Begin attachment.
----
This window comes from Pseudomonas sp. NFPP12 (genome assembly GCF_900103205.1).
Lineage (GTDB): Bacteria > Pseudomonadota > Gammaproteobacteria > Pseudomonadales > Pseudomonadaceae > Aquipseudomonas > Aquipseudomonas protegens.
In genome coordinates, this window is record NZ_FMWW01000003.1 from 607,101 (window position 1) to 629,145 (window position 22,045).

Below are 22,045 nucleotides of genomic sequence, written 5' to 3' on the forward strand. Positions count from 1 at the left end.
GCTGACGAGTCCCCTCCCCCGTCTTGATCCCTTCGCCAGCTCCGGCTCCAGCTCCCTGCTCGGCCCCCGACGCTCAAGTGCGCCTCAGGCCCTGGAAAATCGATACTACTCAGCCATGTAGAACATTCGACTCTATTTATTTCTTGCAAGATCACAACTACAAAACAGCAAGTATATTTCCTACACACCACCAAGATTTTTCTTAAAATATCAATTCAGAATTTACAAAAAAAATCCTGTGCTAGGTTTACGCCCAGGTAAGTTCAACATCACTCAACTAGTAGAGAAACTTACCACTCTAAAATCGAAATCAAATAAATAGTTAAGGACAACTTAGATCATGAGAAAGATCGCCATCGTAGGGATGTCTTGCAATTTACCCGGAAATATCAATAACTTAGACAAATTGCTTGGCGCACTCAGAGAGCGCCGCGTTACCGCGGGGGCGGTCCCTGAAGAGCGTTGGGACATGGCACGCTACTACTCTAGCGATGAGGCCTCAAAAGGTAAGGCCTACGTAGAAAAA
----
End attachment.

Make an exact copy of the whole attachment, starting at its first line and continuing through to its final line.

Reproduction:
This window comes from Pseudomonas sp. NFPP12 (genome assembly GCF_900103205.1).
Lineage (GTDB): Bacteria > Pseudomonadota > Gammaproteobacteria > Pseudomonadales > Pseudomonadaceae > Aquipseudomonas > Aquipseudomonas protegens.
In genome coordinates, this window is record NZ_FMWW01000003.1 from 607,101 (window position 1) to 629,145 (window position 22,045).

Below are 22,045 nucleotides of genomic sequence, written 5' to 3' on the forward strand. Positions count from 1 at the left end.
GCTGACGAGTCCCCTCCCCCGTCTTGATCCCTTCGCCAGCTCCGGCTCCAGCTCCCTGCTCGGCCCCCGACGCTCAAGTGCGCCTCAGGCCCTGGAAAATCGATACTACTCAGCCATGTAGAACATTCGACTCTATTTATTTCTTGCAAGATCACAACTACAAAACAGCAAGTATATTTCCTACACACCACCAAGATTTTTCTTAAAATATCAATTCAGAATTTACAAAAAAAATCCTGTGCTAGGTTTACGCCCAGGTAAGTTCAACATCACTCAACTAGTAGAGAAACTTACCACTCTAAAATCGAAATCAAATAAATAGTTAAGGACAACTTAGATCATGAGAAAGATCGCCATCGTAGGGATGTCTTGCAATTTACCCGGAAATATCAATAACTTAGACAAATTGCTTGGCGCACTCAGAGAGCGCCGCGTTACCGCGGGGGCGGTCCCTGAAGAGCGTTGGGACATGGCACGCTACTACTCTAGCGATGAGGCCTCAAAAGGTAAGGCCTACGTAGAAAAA